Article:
DEVELOPMENT OF ANALYTICAL METHODS IN METABOLOMICS FOR THE STUDY OF HEREDITARY AND ACQUIRED GENETIC DISEASE
ARVONIO, RAFFAELE (2011) DEVELOPMENT OF ANALYTICAL METHODS IN METABOLOMICS FOR THE STUDY OF HEREDITARY AND ACQUIRED GENETIC DISEASE. [Tesi di dottorato] (Inedito)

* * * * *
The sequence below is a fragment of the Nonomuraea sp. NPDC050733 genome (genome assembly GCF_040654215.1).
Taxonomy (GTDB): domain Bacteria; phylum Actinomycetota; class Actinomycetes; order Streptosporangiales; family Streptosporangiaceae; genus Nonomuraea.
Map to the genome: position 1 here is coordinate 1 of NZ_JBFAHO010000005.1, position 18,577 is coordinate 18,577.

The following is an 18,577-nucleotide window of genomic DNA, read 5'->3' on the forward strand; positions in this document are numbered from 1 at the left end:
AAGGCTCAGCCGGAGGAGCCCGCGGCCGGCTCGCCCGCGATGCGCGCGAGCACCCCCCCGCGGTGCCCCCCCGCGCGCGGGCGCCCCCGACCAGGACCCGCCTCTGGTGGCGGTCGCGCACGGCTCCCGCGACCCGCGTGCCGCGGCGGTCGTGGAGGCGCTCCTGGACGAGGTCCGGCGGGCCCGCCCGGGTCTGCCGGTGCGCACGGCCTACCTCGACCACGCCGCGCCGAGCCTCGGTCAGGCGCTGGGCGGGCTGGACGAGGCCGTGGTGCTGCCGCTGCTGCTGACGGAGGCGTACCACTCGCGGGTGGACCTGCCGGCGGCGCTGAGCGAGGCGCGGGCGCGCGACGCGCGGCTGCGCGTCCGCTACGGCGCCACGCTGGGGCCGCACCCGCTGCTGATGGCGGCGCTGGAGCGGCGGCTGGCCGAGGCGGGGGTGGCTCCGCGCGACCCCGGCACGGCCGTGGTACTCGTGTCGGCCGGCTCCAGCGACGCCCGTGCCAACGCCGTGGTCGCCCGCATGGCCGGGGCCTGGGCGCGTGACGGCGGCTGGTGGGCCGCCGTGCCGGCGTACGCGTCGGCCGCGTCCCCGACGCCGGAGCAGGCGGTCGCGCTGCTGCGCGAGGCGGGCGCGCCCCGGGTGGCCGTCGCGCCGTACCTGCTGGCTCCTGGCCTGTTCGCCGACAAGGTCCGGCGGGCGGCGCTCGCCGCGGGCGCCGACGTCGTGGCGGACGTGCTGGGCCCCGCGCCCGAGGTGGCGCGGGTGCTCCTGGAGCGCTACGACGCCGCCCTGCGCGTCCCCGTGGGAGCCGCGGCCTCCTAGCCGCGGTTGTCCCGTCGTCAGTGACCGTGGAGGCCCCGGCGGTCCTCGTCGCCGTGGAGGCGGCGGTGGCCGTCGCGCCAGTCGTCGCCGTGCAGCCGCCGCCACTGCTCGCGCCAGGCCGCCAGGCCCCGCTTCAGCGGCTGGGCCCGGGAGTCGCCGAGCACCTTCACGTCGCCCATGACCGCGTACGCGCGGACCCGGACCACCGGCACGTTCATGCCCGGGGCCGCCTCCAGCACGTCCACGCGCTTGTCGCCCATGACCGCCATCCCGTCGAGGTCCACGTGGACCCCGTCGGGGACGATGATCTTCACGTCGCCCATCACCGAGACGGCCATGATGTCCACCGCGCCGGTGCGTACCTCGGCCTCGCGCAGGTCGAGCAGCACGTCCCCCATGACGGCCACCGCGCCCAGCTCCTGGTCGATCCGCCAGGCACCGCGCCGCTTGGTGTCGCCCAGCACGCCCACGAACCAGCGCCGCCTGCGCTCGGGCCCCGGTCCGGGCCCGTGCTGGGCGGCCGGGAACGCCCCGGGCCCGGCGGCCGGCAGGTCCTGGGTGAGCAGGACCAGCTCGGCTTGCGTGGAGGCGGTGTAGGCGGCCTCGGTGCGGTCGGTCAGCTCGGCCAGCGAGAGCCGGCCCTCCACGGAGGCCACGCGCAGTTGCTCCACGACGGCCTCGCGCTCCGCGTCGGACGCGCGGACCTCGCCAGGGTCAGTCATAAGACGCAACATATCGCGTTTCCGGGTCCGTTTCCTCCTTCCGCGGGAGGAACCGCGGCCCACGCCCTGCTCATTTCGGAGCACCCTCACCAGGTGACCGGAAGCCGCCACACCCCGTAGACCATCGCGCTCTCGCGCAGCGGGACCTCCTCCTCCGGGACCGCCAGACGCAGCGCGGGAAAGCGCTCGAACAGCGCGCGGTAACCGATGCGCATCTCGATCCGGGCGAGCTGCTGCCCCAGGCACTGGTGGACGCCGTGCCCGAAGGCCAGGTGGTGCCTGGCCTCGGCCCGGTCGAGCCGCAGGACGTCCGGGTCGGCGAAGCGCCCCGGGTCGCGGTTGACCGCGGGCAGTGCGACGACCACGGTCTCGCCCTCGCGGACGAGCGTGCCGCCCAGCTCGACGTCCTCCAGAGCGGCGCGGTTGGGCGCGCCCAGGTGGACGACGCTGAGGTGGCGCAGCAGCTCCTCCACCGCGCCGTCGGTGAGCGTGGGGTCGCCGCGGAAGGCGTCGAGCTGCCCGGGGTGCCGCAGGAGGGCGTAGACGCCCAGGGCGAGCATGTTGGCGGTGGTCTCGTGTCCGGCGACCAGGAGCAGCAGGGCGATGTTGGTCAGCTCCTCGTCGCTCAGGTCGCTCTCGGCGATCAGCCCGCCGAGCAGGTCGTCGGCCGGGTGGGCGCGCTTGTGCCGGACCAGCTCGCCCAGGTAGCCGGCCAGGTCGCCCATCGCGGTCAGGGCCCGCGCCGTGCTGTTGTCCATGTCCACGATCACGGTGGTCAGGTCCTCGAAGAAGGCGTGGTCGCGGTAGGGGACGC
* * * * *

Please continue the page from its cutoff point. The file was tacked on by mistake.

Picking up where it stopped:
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METABOLOMICS AND MASS SPECTROMETRY The research project take place in the branch of metabolomics, which involves the systematic study of the metabolites present in a cell and in this area MS, thanks to its potential to carry out controlled experiments of fragmentation, plays a role as a key methodology for identification of various metabolites. The work of thesis project is focused on the analytical methods development for the diagnosis of metabolic diseases and is divided as follows: Newborn screening of inborn error of metabolism; Therapeutic drug monitoring in CML patients. NEWBORN SCREENING OF INBORN ERROR OF METABOLISM Newborn screening is the process by which infants are screened shortly after birth for a list of disorders that are treatable, but difficult or impossible to detect clinically. The history of neonatal screening of inherited metabolic disease has seen a continuous and positive change limits screening to duplicate the examinative confirmation, through the introduction of new analytical technologies, such as tandem mass spectrometry (MS/MS), which allow testing not only qualitative but also quantitative. It has allowed to move from single test to multiple screening tests for other diseases such as metabolic aminoacidopathies a lower incidence, organic acidurias and defects of fatty acid oxidation. Disorders detected by most MS/MS newborn screening programs can be divided in three major categories: Amino acid disorders including urea cycle defects Organic acid disorders Fatty acid oxidation defects Fatty acid oxidation disorders are a group of inherited metabolic conditions that lead to an accumulation of fatty acids, and a decrease in cell energy metabolism. Each fatty acid oxidation disorder is associated with a specific enzyme defect in the fatty acid metabolic pathway and affects utilization of dietary and stored fat. Newborn screening includes testing for a panel of acylcarnitines. In some cases, an elevated level of a particular acylcarnitine may indicate the possibility of one of several different fatty acid oxidation disorders; the specific disorder cannot be determined without diagnostic further testing. It has been demonstrated that the following fatty acid oxidation disorders may be detected in newborn dried blood spot samples using a testing panel. Fatty acids with carbon chain lengths of primarily 18 carbons or less are metabolized in the mitochondria by a process known as β-oxidation. Several disorders in mitochondrial β-oxidation have been characterized and include very long-chain acyl-CoA dehydrogenase (VLCAD) deficiency, medium-chain acyl-CoA dehydrogenase (MCADD) deficiency, short-chain acyl-CoA dehydrogenase (SCAD) deficiency, multiple acyl-CoA dehydrogenase deficiency (MADD) etc. A pilot expanded newborn screening programme to detect inherited metabolic disorders, by means of liquid chromatography coupled with tandem mass spectrometry (LC-MS/MS), began in the Campania region, southern Italy, in 2007. By October 2011, >23.753 dried blood samples on filter paper from 14 hospitals in the region had been screened in our laboratory. Within this programme, we detected two cases of Medium Chain acyl CoA Dehydrogenase (MCADD) deficiency, one case of β-ketothiolase Deficiency, one case of Short Branched Chain Amino acid Deficiency, two cases of maternal vitamin B12 deficiency, one case of Propionic aciduria, one case of Isovaleric aciduria, one case of Methymlonic aciduria and one case of Isobutirryl CoA Dehydrogenase Deficiency. In the elaborate, it is reported a clinical case describing the situation of a newborn to whom is diagnosed a Medium-Chain Acyl CoA Dehydrogenase Deficiency at birth. Immediately after the diagnosis, the patient underwent emergency therapy with glucose, after which the carnitine concentration decreased significantly as described in the Figure 9 where is shown the profile of acylcarnitine during therapy. The results of therapy are evident: LC-MS/MS analysis shows that C0 decreases from 0.62 µmol/L to 0.2 µmol/L , the C8 decreases from 6.14 µmol/L to 0.98 µmol/L , the C10 decreases from 0.60 µmol/L to 0,11 µmol/L and C10: 1 decreases from 0.51 µmol/L to 0.25 µmol/L . The biochemical and molecular analysis are extended to family members, and in this way, the early detection allows not only to discover that the relatives of affected child were healthy carriers of the disease, heterozygous for the mutation, but also to discover that her brother, one year and three months old, was affected with the same pathology, thereby allowing to save the baby treating him with proper medical care. THERAPEUTIC DRUG MONITORING IN CML PATIENTS The second line of research has focused on the development of analytical methods for qualitative and quantitative assessments of drugs in biological fluids, especially on the assay of imatinib, a drug used to treat patients with chronic myeloid leukemia. Chronic Myeloid Leukemia (CML) is a malignant neoplasia caused by an acquired alteration of the totipotent stem cell of the bone marrow. The genetic abnormality of CML is the translocation between chromosomes 9 and 22, which causes the shaping of a shorter chromosome 22 (Philadelphia chromosome) and creates an hybrid gene, the BCR/ABL gene, which encodes an oncoprotein (Bcr/Abl) with tyrosine-kinase activity deregulated. In 1998, when imatinib was distributed in the marked, a great improvement in the treatment of CML was made. Imatinib is the first of a new category of chemotherapeutic agents that act by inhibiting enzymes with tyrosine-kinase activity rather than inhibiting the rapid cells division; imatinib acts as an allosteric inhibitor: it inhibits the substrate phosphorylation by ATP, blocking the enzymatic protein in a conformation that prevents ATP access to the active site. Imatinib plasma monitoring is important for treatment because patients being treated can acquire resistance to the drug after 4-5 years of treatment; in case of failure of the therapy and occurrence of severe adverse events it is important to intervene promptly by adjusting the dose of imatinib or making other therapeutic choices based on the administration of II generation drugs such as nilotinib and dasatinib. The doctorate was conducted in a laboratory included in the project EUTOS imatinib BLT (Blood Level Testing) as reference center in central and southern Italy and islands to evaluate plasma imatinib concentrations. To evaluate plasma imatinib concentrations, an analytical procedure was developed that uses LC-MS/MS. The spectrometer on which the method has been developed is a triple quadrupole mass spectrometer, it consists of three quadrupoles in series, in which the first and third, Q1 and Q3, work as mass filters while the second acts as a collision cell. The possibility to set individually the quadrupoles on specifics mass range allows a highly selective and specific analysis. We make scans of the first mass analyzer to obtain the maximum sensitivity on the mass/charge ratio of the precursor ions through the optimization of a series of instrumental parameters. Once the precursor ion was optimized in terms of sensitivity and selectivity, we proceed to its fragmentation in the collision cell (Q2), in order to establish its characteristic product ions. The choice of product ions is very important because, under certain conditions, a molecule fragment in the same way and they will be always the same fragments, so the product ions selected at this stage will be those that will characterize the molecule and will allow the identification in very complex matrices. Once optimized the parameters for the characteristics fragmentation, chromatographic conditions are optimized too. Once developed and optimized the method, imatinib plasma concentrations for patients enrolled in the EUTOS project were dosed. Imatinib blood-level testing data are processed through a digital platform, the "Labnet" that acts as a direct connection between hematology centers associated and reference centers for imatinib dose monitoring. A further objective of the project was to evaluate the correlation of two methods for the assay of imatinib plasma concentration: LC-MS/MS e HPLC-UV/VIS. So, were dosed imatinib plasma concentrations of 162 patients classified in five groups according to the daily dose of imatinib: 9 patients with a 200 mg daily dose, 29 with 300 mg, 91 with 400 mg, 24 with 600 mg and 9 with 800 mg dose. The samples were analyzed in triplicate applying both methods: the correlation coefficient between the two methods is calculated using the total set of data for each group of data corresponding to the five groups of patients. The results showed no significant differences between the data obtained applying both methods. The Bland-Altman method is used to compare the data obtained by HPLC-UV and LC-MS/MS. The Bland and Altman plot is a statistical method to compare two measurements techniques in clinical chemistry. The plot represents a graphical method in which the differences (or alternatively the ratios) between the two techniques are plotted against the average of the difference of the two techniques. If the differences between measurements using the two assay methods lie within the limits of agreement of the Bland–Altman test 95% of the time, this indicated that the two methods were not producing different results. Applying the method of differences to the dose results of the 162 samples analyzed by LC-MS/MS HPLC-UV/VIS it was shown that the measurements lie within the limits of agreement and the two methods were, therefore, interchangeable. Over the time, six patients were monitored detecting the plasma imatinib concentration using LC-MS/MS and molecular response (MR) to assess the relationship between the two analysis. This comparison showed that the LC-MS/MS analysis confirmed molecular response data: in case of major molecular response, there was a plasma concentration of imatinib of about 1000 ng/mL (optimal concentration), instead, in absence of good response to therapy, there was an imatinib plasma concentration lower or higher than the optimal one. During the PhD course, experiments have been undertaken for the identification and quantification of metabolites resulting from biotransformation of imatinib, through LC-MS/MS analysis. For this reason, a method was developed for determining simultaneously the imatinib parent drug and some its metabolites that may have relevance if bioactive. The monitoring of new biomarkers could allow the use of imatinib calibrated on individual metabolism, in order to maximize effectiveness and minimize adverse effects. The laboratory, where PhD project was performed, is included in the international protocol GINEMA (Italian Group for Haematological Diseases) CML 0408. The Protocol GINEMA CML 0408 is an experimental study of phase II, for the first-line treatment of CML, BCR-ABL positive, with two tyrosine-kinase inhibitors: imatinib and nilotinib. Nilotinib and imatinib don’t were given together, but according to a schedule rotation, 3 months nilotinib, 3 months imatinib, for 24 months (core study), and for other 36 months (study extension) if the patient was interested to continue. The nilotinib was administered orally twice a day, for a total daily dose of 800 mg. Imatinib was given orally once daily with a dose of 400 mg. The primary objective of this project was to evaluate the correlation between drug response and the plasma level of drugs. For this purpose, in addition to developing a method for determination of imatinib, it was also developed a LC-MS/MS method for the dosage of nilotinib. To date, 123 patients enrolled in the study, excluding 23 dropouts, all patients have reached 12 months of treatment. After 30 days of treatment with nilotinib, patients had a plasma mean concentration of 2438 ng/Ml; at day 90 they had a mean concentration of 2625 ng/mL. At days 120 and 180, patients had a mean concentration of imatinib, respectively 1265 and 1220 ng/mL. At 270 day, after 3 months of treatment with nilotinib, mean concentration was 2958 ng/mL and at day 360, mean concentration of imatinib was 1180 ng/mL. Optimal concentrations of nilotinib were not reported in the literature, while recent studies showed that imatinib plasma concentrations slightly higher than 1000 ng/mL were associated with cytogenetic and molecular responses optimal. The dosages of imatinib for the GIMEMA 0408 protocol, confirmed that, after a year of treatment with rotating doses of imatinib and nilotinib, imatinib mean concentration was 1180 ng/mL. This information was very encouraging because it has given strength to the best perspective of the nilotinib use: to use this next generation drug not when imatinib has failed, but using it before, in order to avoid treatment failures with imatinib and achieve long-term results better than using a single type of drug.